The lower mold then moves to the mold closure station, where a convex upper tool, mounted in a wheeled trolley, is automatically moved into position over the lower mold by a manipulator arm on a fixed gantry. The edges of the upper and lower molds are joined and sealed, and the tooling set then moves into the resin injection station.
The ZIP RTM method feeds resin around the perimeter of the joined molds while a vacuum is pulled through a center vent in the upper mold. Resin flow is controlled by a mechanical vacuum molding pressure control (VMPC) sensor, also mounted in the upper mold. The VMPC reacts to internal pressure changes. In the event the pressure becomes positive, the VMPC sends a signal to interrupt the resin flow until the vacuum re-establishes negative pressure within the tool, and then restarts resin flow automatically.
Moved to the curing station, both the upper and lower molds are heated electrically, and the part is allowed to cure at 32°C to 38°C (90°F to 100°F) for about one hour.
In the next station, a second manipulator arm removes the upper tool, which then is returned to the closure station to be mated with the next lower mold tool. The lower mold is transported to a demolding station, where the cured hull is demolded and moved to a robotic trimming station. Meanwhile, the empty mold is returned to the pre-loading station for mold prep.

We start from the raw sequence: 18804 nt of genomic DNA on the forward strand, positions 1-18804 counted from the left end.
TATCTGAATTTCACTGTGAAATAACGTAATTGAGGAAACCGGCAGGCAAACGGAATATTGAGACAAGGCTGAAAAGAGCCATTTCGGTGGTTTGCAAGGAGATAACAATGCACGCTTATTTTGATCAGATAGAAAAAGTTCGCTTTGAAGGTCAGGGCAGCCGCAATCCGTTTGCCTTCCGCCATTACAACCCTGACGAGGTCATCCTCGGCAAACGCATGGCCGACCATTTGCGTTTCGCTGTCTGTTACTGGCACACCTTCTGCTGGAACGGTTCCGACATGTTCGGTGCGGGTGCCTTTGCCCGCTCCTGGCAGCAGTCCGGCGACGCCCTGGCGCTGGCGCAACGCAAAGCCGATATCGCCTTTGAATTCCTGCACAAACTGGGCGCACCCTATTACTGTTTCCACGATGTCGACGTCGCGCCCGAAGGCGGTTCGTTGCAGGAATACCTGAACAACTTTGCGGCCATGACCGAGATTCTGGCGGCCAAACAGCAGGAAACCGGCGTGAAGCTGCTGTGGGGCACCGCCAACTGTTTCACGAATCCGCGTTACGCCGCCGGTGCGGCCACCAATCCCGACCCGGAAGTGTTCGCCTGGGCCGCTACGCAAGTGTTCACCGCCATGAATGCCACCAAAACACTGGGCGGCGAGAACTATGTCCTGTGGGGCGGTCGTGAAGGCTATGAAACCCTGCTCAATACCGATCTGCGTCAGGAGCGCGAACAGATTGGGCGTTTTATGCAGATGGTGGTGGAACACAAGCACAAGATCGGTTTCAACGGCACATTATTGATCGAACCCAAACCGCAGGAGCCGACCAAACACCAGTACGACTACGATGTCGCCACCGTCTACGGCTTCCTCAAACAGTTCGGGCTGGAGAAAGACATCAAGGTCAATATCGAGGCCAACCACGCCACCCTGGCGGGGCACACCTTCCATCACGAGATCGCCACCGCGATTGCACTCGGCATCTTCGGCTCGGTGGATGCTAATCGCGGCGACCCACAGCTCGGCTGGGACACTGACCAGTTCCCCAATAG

BIG BOATS AND BEYOND
Hulls for Sea Ray's larger cruisers and yachts are still open-molded in some Tennessee facilities and in three plants in Florida. The company is looking into converting these facilities to RIMFIRE and the Seemann Composites Resin Infusion Molding Process (SCRIMP). The latter is a patented VARIM process licensed by TPI International (Warren, R.I.), which substitutes for the upper tool a special resin distribution medium and silicon vacuum bag.
Sea Ray is now in the process of running tests to scale up RIMFIRE for cruisers in the 25-ft to 34-ft (7.6m to 10.4m) range. In time, it is possible that the company will employ RIMFIRE on its largest yachts (up to 68-ft/20.7m).
Licenses for RIMFIRE equipment and technology are available to custom molders outside the marine industry. Although RIMFIRE hulls are currently made in concave (female) molds, the process also works with convex (male) molds, and research is underway to incorporate longer fibers (up to 203 mm/8 inches long) and to enable spraying of fibers in directed orientations. Moreover, carbon fibers appear to be viable for RIMFIRE processing, but more R&D would be necessary before carbon preforms could be put into production.